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Austin closely watching Mayo’s expansion planning

Published 4:23pm Saturday, March 30, 2013

The Austin City Council has some questions about Mayo Clinic’s Destination Medical Center (DMC) plan, and what effect it will have on the area.

Council members met with Rep. Jeanne Poppe and Sen. Dan Sparks, both DFL-Austin, Friday to discuss several topics, including what they knew about Mayo Clinic’s plans to expand infrastructure in Rochester over the next 20 years. Mayo officials plan to secure more than $5 billion for projects related to the medical center and are asking the state to provide $500 million for upgrades to the city. The plan could add up to 45,000 jobs, according to Mayo officials.

That could spell big changes for Austin, and residents are asking the city what to expect.

“I’ve been getting questions from many residents about this,” Council member Roger Boughton said.

Boughton said the plan would likely be a boon to Austin, but council member Judy Enright was concerned the project could drive businesses away from Austin and make more people spend money in Rochester instead of at local stores.

“People already go to Rochester to buy clothes,” she said. “I don’t want us turning into a one café, one gas station town.”

Poppe and Sparks said legislators had plenty of questions over the proposal, including how it would be paid for.

 

Legislators are working with Mayo officials to hammer out several details, like how soon the state would have to pay the $500 million should legislators agree to the DMC plan. Though Sparks and Poppe both said they support the idea behind the plan, their support will hinge on the project’s financial details.

“The financing piece is going to be the tricky part,” Sparks said.

Poppe advised the council to schedule an informational meeting with Mayo officials.

 

City council talks LGA with legislators

Minnesota’s Local Government Aid program looks like it’s here to stay, provided legislators find a way to balance the budget and raise revenue.

That was the message Poppe and Sparks gave the Austin City Council Friday during an annual meeting.

LGA is one of several financial proposals to likely be wrapped into a tax omnibus bill toward the end of the session, and Poppe told council members that bill is likely to be passed with an increase in revenue to the state.

“We’re at a point where, with a different governor, different majorities, we’re looking at trying to raise revenue instead of just cut,” she said.

Both Poppe and Sparks told council members the state legislature would likely tax high wage earners, among other sources of revenue, in order to pay for programs like the $80 needed for the latest LGA formula proposal.

“There’s not going to be any shifts, any gimmicks in this budget,” Sparks said.

The proposal simplifies the LGA formula while still keeping older city housing stock in mind. It would also take inflation into account.

Many local government officials across the state were concerned with the first LGA proposal Gov. Mark Dayton introduced earlier this year, which would temporarily boost LGA funding for a short time before decreasing aid to cities like Austin. Under the new proposal, Austin would receive steadily increasing funding over a period of years. The new proposal still calls for an extra $80 million set aside for LGA.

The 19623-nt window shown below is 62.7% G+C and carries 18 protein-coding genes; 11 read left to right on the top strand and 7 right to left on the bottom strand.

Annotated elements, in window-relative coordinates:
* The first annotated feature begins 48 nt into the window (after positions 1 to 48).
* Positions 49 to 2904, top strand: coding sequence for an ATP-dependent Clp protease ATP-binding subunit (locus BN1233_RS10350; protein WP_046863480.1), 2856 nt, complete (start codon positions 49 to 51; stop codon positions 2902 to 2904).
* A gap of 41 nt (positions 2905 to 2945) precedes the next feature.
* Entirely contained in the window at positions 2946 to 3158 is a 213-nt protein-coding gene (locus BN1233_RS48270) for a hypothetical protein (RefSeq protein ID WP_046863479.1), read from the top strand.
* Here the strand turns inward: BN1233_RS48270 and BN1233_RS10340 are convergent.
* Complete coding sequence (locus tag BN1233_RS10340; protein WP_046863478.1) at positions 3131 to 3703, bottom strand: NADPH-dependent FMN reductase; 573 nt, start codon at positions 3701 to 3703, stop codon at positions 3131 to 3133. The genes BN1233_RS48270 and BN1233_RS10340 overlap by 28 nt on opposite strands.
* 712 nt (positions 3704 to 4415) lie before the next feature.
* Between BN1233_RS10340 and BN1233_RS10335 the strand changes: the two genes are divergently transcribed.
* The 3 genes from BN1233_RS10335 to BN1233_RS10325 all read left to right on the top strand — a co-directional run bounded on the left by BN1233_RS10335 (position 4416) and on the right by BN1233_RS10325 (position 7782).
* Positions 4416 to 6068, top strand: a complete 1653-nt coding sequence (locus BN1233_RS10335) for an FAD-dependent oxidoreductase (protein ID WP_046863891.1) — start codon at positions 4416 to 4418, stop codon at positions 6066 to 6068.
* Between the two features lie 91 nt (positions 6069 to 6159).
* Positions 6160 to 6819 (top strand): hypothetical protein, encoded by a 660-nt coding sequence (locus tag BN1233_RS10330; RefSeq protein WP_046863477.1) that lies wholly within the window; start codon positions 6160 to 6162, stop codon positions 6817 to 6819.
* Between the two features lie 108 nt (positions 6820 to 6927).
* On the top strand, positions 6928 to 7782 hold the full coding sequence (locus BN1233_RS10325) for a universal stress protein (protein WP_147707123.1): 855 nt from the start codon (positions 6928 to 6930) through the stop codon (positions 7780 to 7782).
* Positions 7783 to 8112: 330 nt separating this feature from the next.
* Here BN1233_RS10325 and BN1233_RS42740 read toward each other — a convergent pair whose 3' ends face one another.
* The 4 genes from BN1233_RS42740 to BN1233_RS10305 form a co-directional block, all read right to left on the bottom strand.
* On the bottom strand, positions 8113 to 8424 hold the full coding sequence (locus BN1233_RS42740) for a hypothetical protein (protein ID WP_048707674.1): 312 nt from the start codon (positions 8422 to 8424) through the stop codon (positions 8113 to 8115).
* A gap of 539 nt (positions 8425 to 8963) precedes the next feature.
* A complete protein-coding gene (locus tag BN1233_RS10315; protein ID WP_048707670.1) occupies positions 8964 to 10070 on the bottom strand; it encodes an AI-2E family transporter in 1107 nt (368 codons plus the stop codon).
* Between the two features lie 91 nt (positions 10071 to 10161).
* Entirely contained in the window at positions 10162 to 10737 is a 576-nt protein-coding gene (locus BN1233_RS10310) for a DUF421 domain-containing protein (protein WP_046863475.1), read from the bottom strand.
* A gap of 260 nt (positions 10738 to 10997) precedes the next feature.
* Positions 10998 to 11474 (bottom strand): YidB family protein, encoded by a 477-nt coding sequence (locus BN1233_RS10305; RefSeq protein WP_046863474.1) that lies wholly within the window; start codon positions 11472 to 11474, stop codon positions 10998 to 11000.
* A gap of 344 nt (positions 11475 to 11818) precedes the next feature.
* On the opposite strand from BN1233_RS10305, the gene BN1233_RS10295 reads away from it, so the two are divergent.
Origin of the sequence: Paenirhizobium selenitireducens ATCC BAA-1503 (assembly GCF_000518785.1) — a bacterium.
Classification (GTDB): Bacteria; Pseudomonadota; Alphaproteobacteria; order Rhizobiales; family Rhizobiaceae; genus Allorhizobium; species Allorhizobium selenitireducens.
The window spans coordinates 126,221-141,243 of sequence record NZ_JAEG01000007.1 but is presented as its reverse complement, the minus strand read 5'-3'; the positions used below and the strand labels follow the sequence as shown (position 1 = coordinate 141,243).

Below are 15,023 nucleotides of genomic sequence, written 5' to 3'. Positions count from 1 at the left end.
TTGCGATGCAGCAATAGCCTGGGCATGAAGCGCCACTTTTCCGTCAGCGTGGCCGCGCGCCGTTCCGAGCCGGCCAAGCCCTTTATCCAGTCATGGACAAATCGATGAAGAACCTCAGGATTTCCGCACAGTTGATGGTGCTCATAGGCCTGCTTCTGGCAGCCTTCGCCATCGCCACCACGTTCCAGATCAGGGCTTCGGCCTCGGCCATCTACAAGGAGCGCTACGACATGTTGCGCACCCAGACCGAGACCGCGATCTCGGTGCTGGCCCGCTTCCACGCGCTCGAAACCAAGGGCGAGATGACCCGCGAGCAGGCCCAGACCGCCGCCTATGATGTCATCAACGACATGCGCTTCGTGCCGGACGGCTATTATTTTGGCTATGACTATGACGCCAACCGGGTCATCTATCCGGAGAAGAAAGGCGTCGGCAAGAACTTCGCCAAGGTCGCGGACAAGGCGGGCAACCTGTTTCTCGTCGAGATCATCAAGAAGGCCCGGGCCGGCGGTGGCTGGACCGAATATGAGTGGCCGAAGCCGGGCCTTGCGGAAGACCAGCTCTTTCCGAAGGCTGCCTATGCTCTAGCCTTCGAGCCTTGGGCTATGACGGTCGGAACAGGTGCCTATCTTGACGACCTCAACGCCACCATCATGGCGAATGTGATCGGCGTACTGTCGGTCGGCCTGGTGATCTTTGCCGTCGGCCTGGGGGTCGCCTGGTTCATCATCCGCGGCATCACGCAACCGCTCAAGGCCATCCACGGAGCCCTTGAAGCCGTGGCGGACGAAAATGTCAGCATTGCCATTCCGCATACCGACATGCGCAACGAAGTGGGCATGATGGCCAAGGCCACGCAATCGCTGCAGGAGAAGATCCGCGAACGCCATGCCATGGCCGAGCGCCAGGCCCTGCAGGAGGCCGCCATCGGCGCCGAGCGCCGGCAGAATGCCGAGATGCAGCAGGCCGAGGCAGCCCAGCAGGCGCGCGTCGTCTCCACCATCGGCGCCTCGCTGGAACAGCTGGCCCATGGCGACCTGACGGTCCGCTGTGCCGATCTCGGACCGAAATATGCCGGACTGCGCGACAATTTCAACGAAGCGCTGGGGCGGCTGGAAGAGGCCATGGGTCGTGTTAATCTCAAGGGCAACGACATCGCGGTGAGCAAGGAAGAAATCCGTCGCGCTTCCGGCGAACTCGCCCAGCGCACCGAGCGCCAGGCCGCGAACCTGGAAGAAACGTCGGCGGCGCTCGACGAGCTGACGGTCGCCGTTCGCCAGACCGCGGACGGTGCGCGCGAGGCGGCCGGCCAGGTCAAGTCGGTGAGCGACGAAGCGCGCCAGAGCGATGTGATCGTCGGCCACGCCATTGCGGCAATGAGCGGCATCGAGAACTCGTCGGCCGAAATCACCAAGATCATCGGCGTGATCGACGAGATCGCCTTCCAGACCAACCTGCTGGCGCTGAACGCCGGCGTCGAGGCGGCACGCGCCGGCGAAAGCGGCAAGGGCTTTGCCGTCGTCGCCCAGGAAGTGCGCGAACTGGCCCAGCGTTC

Poppe and Sparks also said higher education spending was a priority, and legislators are looking to invest more in education and “human capital,” according to Poppe.

Council members welcomed the assurance on LGA funding, as the city relies on LGA for almost 50 percent of its general funding each year. Austin will receive about $7.1 million this year in LGA funding.

City Administrator Jim Hurm said he hopes legislators continue to take greater Minnesota into account when looking at LGA, as the program was designed to keep smaller cities economically viable. He said Austin is able to maintain and adapt to residents’ needs based on its LGA allotment.

“This city works hard at being efficient,” he said. “We don’t just sit back and be fat and sassy because we get LGA.”

Don’t expect a decrease in property taxes anytime soon, however. Council members say an increase in LGA will help the city maintain its property tax levy, and several said they would rather the increase in funds go toward infrastructure and other projects to benefit the city, in case the state decides to freeze or lower LGA funding in the future.

 

Infrastructure

Poppe and Sparks received a quick lesson from Vision 2020 organizers on the importance of broadband Internet access, as well.

Mark Nibaur, executive director of Austin Utilities, and Laura Helle, director of creative vision for Vision 2020, urged legislators to take broadband infrastructure and Internet access seriously as the state looks at municipal needs in the coming years.

“[Our] biggest goal is that perception change,” Helle said.

Helle and Nibaur told legislators broadband access is rapidly becoming an important city issue, as projects like Google Fiber bring community-wide Internet access and streamline electronic utilities issues to more areas across the U.S.

Sparks agreed easier access to the Internet is becoming a concern, enough that a state office concerning broadband access is likely to be created soon.

 


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  • Gene Fowler

    The Mayo Clinic is the worst cancer in the nation. More evil than Monsanto. We shouldn’t give them a penny.

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  • TheEasterBunny

    The rich won’t pay more. They will pass any increase along to the consumer, and maintain the profit margin they need, or want. Poppe and those like her will chase anyone with money across state lines, as has been happening for years. Who is going to pay then?

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